Understand, and it’s terrible for you all to deal with there. In Australia, while we’ve kept it overall low we did have a large second wave in one state, which led to severe lockdowns there (which actually worked, unlike a lot of other countries, not just the US — the UK for instance has been worse per capita), so hopefully this sudden uptick in Sydney today isn’t going to lead to anything severe. I don’t live in Sydney but I have close family there – we are all hoping that because we’ve kept case numbers so low we can contact trace successfully and stop this latest thing before it gets bad.
I did rather wonder, when you posted your nnnnnuugggfffff piece, if you had had a false negative COVID test. I suspect that you are correct in thinking so.
I’m very sorry to hear that your experience with it includes the lingering brain fog. I guess a virus that interrupts the blood’s ability to transport oxygen could be expected to have brain fog as a side effect, but it has to be disconcerting for someone whose trade relies so heavily on clear thinking to suddenly struggle through mental murk.
Be gentle with yourself, despite your understandable desire to get the book turned in – better that you take the time you need to recover than push yourself into a relapse. Please sleep lots, push fluids, and do things that give you joy. The book won’t be any worse for a bit of delay, and you’ll definitely be the better for it.
I am very, very grateful that you all are doing fine.
When I say “fine,” I mean not suffering debilitating complications or having fallen ill enough to need hospitalization.
Fuzzy brain can be extremely frightening, especially if you rely on said brain to do your job.
I’ll echo others in suggesting that you be as kind to and patient with yourself as is possible; forcing it can’t be a good thing, either.
I hope everything gets back to normal for you soon.
My fibromyalgia and chronic fatigue syndrome both cause brain fog. That, in addition to CFS’ (obvious) chronic fatigue, has pretty well dealt a mortal blow to the fiction-writing career I have wanted all my life. Like you, I could probably make characters say things, but I have a lot of trouble making them do interesting things. I’m doing well to write a few haiku each month. I hope your fog will clear soon so you can tell more wonderful stories.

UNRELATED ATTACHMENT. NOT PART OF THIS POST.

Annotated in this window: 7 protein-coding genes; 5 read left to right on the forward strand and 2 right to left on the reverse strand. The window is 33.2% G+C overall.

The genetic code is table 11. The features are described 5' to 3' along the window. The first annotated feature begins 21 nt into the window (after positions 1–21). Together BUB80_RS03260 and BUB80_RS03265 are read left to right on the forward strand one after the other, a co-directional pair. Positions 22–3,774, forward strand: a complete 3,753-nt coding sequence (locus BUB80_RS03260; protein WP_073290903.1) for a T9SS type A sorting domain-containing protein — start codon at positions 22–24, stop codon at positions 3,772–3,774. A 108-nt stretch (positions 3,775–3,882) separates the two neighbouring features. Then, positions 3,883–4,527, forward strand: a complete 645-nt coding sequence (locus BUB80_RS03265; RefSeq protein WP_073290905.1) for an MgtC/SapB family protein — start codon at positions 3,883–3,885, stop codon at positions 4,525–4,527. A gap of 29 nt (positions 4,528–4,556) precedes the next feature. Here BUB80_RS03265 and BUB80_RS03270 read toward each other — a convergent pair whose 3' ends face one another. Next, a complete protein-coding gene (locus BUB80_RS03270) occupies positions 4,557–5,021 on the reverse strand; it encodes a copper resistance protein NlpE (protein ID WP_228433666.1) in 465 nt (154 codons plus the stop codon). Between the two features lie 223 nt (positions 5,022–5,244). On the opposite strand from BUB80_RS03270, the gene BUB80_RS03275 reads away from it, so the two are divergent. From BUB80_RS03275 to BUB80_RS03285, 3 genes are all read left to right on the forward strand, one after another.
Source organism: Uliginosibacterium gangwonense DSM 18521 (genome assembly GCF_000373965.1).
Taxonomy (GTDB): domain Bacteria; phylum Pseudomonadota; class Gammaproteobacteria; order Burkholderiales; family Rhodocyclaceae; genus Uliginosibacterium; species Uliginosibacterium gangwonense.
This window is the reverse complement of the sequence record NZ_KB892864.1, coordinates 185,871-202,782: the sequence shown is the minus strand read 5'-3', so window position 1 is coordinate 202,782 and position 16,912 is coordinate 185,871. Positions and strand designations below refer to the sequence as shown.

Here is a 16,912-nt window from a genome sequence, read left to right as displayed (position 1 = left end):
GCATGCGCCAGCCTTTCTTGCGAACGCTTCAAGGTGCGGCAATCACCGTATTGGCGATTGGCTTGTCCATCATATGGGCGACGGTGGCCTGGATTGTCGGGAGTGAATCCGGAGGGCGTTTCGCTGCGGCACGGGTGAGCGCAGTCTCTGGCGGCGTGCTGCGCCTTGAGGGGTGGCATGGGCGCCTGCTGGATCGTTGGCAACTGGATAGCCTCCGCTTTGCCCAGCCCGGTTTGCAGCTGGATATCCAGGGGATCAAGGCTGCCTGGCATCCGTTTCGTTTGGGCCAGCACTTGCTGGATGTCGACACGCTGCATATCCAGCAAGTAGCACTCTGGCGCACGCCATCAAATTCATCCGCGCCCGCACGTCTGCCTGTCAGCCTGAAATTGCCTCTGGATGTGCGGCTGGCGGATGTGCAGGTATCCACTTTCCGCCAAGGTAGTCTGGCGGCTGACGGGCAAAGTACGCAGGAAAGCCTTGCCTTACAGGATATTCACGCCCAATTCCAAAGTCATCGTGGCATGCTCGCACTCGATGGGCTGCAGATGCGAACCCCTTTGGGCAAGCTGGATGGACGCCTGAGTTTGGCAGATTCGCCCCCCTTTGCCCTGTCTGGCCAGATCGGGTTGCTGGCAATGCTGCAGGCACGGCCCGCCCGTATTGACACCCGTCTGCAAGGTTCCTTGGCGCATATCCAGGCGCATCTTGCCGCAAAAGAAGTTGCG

BTW, 5 people is enough to restart the pandemic in Australia.
Indeed, Audrey. Five has ballooned to 17, and the next couple of days will be crucial.
A person “on the spectrum,” with the usual suite of comorbid conditions, may have an occasional episode of cognitive dysfunction. (Makes for a fun challenge staying fully employed.) Such collapse in basic everyday function is unwelcome, certainly, but less surprising the more often it happens. When you’re used to operating at full capacity all the time, suddenly feeling like trying to run through wet cement in a heavy fog? Rude shock.
More broccoli in the burritos, mate! (j/k)
Seriously, wishing you & yours well.
I’m glad you’re doing all right, John. And words are good.
COVID-19 seems to have some strange neurological effects. I think I got it back in late March (cough, chills but no fever, shortness of breath, severe fatigue, mild indigestion) and for many weaks afterwards it seamed like I couldn’t type anything without making weird typographical airers. (Mainly substituting homonyms of words.) I was worried it was going to be a permanent disability, but it seems to have gone away now, and I’m back to my baseline level of typographical errors [the ones in this comment were deliberate].
I hope the plot functionality of your brain returns soon, because I want to read more of your books.
Get well soon
As Bryon Cannon says above, post-Covid symptoms are quite similar to the ongoing effects of ME/CFS (chronic fatigue). I understand a clinical trial is being organized including members of both cohorts in hopes of learning more. I’ve had those symptoms for more than 50 years now, and it’s a bummer. You learn to monitor your energy and foggy levels very closely, because once you’ve exceeded your capacity you’re only going to produce garbage. So many job reviews came back poor, due to stupid mistakes made while trying to soldier through. Those of us with CFS currently have a diagnosis, a very recent accomplishment, with no cause, treatment or cure. Hoping hard that maybe Covid’s silver lining will be some insight there.